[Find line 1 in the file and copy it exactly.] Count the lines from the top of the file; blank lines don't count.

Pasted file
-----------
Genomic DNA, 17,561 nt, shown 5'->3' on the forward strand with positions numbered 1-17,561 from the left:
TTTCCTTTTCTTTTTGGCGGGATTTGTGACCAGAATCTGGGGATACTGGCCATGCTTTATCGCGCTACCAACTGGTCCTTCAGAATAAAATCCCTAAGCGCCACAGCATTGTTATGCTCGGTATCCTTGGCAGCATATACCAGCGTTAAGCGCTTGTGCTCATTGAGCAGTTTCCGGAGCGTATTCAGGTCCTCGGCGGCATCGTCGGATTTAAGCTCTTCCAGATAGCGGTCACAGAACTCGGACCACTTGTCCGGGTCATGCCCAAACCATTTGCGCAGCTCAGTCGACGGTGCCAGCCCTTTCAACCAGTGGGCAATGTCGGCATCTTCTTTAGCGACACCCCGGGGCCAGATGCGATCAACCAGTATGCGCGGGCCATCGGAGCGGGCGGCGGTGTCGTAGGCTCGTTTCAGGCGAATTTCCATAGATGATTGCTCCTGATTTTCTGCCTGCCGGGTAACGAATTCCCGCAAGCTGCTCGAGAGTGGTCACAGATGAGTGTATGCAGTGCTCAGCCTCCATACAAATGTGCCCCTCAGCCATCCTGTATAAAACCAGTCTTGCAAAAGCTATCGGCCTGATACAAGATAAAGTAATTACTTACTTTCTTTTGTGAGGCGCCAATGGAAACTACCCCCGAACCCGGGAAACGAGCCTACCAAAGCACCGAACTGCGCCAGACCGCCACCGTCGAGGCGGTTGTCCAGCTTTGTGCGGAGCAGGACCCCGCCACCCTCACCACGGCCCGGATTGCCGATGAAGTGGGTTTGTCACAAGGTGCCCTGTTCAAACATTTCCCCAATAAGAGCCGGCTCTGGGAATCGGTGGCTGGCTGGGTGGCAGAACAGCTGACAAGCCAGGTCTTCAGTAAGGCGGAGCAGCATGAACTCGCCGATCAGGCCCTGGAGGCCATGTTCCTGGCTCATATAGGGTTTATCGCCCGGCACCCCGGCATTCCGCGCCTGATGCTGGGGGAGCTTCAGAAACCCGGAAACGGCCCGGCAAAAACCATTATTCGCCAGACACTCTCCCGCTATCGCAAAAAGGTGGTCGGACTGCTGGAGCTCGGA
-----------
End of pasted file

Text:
Genomic DNA, 17,561 nt, shown 5'->3' on the forward strand with positions numbered 1-17,561 from the left: